More to the point why invest in and / or restore a VL series Harley Davidson? I’m glad you asked for my humble and somewhat biased opinion. Setting aside all the great reasons to have and ride an old bike, I wish to address this from and investor / restorer point of view. To me the VL years are some of the most important years in Harley history. First off the VLs were within the years that the original 4 founders were at the plant everyday. They oversaw these bikes and William Harley’s engineering are all over these machines. I feel that is important. Next the VL manufactured 1930 to 1936 inclusive were made and marketed right through the great depression years. I believe that these machines which sold 6 to 4 over the 45s were instrumental in carrying Harley Davidson through those dreadful years. Not withstanding the fiscal abilities and ingenious marketing of HD, it was these VLs that captured enough imagination of living the motorcycling lifestyle, the allure of the freedom, status and pure desire to have and own, to cause a buyer to lay down what could have been a quarter to a years income for a bike when job security was nil and keeping a roof over your head and food on the table was enough to think about. When a basic Ford that held 6 people sold for less in some of the VL years, these bikes still sold. Why? they were a Harley!, they have incredible masculine lines, that big Vtwin, those 19″ wheels, low, lean, mean looking bike and enough brave new paint schemes to suit any taste. They are nimble, fast, rugged and think about it a 74″ was 1200cc motorcycle in the thirties and the 80″ was 1310cc! You can just imagine that young guy (or girl) standing on the wood floor showroom, eyeing the beautiful 45s then easing over to the the bigger VL and just grinning ear to ear calculating the down payment and what weekly payments might be.
Think about this too. The ever iconic knucklehead came out in 36 with great hopes for the future pinned to the new OHV technology. But Harley were not about to step off the edge of a cliff and were smart enough to keep and market their proven flatheads just in case. The 36 VLH was marketed to come with an array of accessories included in the price. Jiffy stand, ride control, steering damper, stop light switch, front crash guard and the unicorn, the Corbin speedometer with the top speed recording needle. To my knowledge the first time Harley had done this. Another ingenious effort in marketing. Some 36 ELs were returned to the dealer and swapped out for VLs but we all know how the history of the knucklehead played out.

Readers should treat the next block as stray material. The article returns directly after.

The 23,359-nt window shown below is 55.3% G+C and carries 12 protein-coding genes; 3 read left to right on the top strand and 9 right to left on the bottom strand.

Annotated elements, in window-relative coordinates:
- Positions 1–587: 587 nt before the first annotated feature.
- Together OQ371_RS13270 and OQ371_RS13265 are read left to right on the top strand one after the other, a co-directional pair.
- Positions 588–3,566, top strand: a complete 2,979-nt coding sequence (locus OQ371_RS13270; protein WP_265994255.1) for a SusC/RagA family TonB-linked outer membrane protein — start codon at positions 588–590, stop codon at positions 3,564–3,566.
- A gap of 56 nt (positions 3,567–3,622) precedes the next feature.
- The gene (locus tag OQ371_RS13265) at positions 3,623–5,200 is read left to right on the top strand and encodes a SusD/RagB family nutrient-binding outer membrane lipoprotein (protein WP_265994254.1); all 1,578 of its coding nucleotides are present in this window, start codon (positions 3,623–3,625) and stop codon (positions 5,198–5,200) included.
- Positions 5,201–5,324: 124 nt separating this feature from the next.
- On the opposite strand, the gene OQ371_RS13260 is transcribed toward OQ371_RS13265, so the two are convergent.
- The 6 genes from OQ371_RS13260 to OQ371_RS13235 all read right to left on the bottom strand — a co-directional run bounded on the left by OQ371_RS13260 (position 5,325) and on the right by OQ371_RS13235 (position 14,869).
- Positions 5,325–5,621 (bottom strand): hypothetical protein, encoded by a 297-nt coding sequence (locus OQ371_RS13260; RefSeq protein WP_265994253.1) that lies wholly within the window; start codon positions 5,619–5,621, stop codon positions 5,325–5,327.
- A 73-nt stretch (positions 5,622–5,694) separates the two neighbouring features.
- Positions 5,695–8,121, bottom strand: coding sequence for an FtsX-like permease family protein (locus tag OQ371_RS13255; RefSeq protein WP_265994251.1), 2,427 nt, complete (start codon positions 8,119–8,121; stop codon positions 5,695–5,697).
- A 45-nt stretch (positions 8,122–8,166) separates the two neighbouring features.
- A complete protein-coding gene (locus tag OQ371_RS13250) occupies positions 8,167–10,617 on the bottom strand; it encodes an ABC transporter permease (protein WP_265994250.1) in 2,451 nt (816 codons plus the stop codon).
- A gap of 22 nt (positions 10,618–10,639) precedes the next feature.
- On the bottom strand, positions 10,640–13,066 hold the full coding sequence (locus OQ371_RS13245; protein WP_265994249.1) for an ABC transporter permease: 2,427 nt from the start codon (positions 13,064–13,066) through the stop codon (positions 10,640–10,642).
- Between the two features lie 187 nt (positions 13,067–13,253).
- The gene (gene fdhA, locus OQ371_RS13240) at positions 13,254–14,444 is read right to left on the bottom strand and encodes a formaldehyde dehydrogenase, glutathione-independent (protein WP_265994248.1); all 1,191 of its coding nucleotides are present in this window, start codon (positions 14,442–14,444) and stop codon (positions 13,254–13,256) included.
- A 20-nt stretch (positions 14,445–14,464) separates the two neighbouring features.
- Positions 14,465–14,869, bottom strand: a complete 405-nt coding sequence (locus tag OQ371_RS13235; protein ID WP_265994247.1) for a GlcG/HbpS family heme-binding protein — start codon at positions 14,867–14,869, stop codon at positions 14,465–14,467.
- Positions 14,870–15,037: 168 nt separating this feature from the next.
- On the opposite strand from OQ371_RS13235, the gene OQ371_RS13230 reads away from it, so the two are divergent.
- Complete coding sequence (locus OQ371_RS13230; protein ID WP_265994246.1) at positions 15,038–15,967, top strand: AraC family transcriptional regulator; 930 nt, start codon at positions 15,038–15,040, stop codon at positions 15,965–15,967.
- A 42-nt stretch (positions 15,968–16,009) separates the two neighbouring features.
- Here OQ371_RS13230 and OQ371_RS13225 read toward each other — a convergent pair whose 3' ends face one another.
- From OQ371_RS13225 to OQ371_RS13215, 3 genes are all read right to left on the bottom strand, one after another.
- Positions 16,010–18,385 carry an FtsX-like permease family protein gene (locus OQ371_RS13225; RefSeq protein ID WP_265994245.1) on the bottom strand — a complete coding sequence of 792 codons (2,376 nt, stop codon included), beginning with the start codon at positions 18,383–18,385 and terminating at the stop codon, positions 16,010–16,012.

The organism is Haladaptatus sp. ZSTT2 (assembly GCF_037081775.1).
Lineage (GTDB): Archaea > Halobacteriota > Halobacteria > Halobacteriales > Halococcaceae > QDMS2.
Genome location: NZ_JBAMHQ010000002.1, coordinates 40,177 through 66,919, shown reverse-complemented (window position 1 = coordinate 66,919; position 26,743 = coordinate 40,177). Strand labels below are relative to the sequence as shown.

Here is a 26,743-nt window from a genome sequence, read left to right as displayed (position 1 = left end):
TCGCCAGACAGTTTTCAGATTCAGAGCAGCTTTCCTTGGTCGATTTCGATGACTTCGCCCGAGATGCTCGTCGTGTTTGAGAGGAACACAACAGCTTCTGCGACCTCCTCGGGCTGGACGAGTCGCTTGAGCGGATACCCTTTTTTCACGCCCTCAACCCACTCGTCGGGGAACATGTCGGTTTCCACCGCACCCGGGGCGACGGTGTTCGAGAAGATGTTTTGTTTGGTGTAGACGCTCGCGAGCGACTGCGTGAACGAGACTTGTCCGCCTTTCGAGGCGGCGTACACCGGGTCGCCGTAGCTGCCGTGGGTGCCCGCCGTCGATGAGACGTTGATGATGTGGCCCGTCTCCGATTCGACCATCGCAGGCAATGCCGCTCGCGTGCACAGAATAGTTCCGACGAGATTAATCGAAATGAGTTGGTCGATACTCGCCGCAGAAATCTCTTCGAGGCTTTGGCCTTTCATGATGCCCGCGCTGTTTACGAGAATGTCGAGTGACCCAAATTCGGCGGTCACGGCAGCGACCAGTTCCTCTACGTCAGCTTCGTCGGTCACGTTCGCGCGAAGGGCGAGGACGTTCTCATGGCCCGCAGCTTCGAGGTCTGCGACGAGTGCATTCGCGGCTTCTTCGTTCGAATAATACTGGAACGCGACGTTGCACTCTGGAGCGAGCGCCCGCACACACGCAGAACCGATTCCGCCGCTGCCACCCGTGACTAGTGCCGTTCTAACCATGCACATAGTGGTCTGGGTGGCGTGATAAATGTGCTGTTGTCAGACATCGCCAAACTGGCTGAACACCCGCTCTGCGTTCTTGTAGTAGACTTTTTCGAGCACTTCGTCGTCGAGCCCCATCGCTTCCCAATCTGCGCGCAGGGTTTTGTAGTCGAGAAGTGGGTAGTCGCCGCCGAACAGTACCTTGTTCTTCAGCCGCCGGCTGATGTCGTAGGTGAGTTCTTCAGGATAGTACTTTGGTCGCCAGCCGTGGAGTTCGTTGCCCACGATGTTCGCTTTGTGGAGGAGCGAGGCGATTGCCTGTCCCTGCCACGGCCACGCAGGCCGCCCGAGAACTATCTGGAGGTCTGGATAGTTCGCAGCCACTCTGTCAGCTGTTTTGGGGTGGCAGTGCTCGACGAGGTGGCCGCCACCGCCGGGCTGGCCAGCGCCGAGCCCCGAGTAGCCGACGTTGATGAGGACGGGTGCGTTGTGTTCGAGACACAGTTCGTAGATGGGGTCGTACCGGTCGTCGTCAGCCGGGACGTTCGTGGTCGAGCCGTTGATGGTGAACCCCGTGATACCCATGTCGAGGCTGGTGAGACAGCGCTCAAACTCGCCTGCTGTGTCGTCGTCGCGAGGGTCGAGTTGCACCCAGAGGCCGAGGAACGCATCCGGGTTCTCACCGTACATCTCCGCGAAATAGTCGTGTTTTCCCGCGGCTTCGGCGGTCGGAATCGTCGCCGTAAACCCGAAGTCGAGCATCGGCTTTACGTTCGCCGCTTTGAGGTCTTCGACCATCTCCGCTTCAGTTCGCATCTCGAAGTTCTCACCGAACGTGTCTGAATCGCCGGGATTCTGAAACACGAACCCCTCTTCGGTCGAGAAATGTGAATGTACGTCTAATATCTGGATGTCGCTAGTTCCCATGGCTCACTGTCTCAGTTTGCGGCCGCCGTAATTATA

I’m glad Harley, once satisfied the OHV was going to carry their future, curtailed manufacture of the VLs as this has only served to make them more rare today. For some reason the shop manuals etc for the VL years have been lost which would have been great to have. NOS parts are rare as hell, OEM are drying up and even some first class replicated pieces are getting hard to have. This all adds to the allure and the valuation especially if your desire is to create at high point restored VL. Forget about the total loss oil system BS. This is how they were made and enjoyed for many many years and managed tens of thousands of service miles. All part of the history, all part of the fun, all part of why these machines will be an excellent investment. There were only about 44,500 ever made. A drop in the modern day Harley output today of over 25,000 +/- per month. Of the VLs manufactured I would hazard a guess that only 2 – 4% are in any form of restored bike and of that, a fraction restored to a showroom, high point level.
No serious Harley collection can be without a representative of these important historic years. The most collectible in my opinion is the 36 VLH for continuing upward value but any of the VLs are worth having. I personally feel 1930 was an amazing looking year and also historically significant.
In the next few chapters I will try and share some ever expensively obtained tips and info if you care to give one a go. The desire being to steer you away from some of my ever expensively corrected errors and on to some victories instead. I will encourage you with this; the VL community are some of the nicest, most knowledgeable enthusiasts you’ll ever meet. I have never met or talked to a single sole that wasn’t totally forthcoming with tips, contacts, vendors etc. and I make it a point to share what I’ve learned as generously. You’ll need to become part of this network. You’ll need at a minimum the latest version of Steve Slocombe’s book found at VL Heaven.com Those of us that love VLs owe Steve a great deal of thanks for his work and study of the VL series of Harleys. An excellent guy to know and talk to. Equally important is to buy Steve’s VL parts price list. This is an invaluable tool. You’ll spend a lot of time in this. Not for prices as most of it is not available anymore but for a quick reference by part number that the piece you’re after is correct for your year VL etc. You will also have to have a Harley Davidson parts book applicable to the year(s) you are working on. Try to get the larger book as its easier to read and see the terrible pictures. After those if you want some excellent cross reference material that can be extrapolated to VL but not necessarily specific to VLs is Johnny Sells book on 45s and Steve Palmers books on big twins etc. Steve Slocombe’s book also lists an extensive selection of reference material. You’ll need a owner handbook (being reproduced) and there is a new book out that captures all VL shop dope in order. You might have to reach out to Tom Feezer at Replicant Metals to find that. Tom is another must know guy and a excellent vendor. Rat at Harbor Vintage is also another must know vendor. Another for hardware is Tom’s NOS, a superb website for ordering as it always has the original part numbers and pictures plus multiple finishes. There you go, a few of the very best you now know. You’re ahead by a mile over me when I started.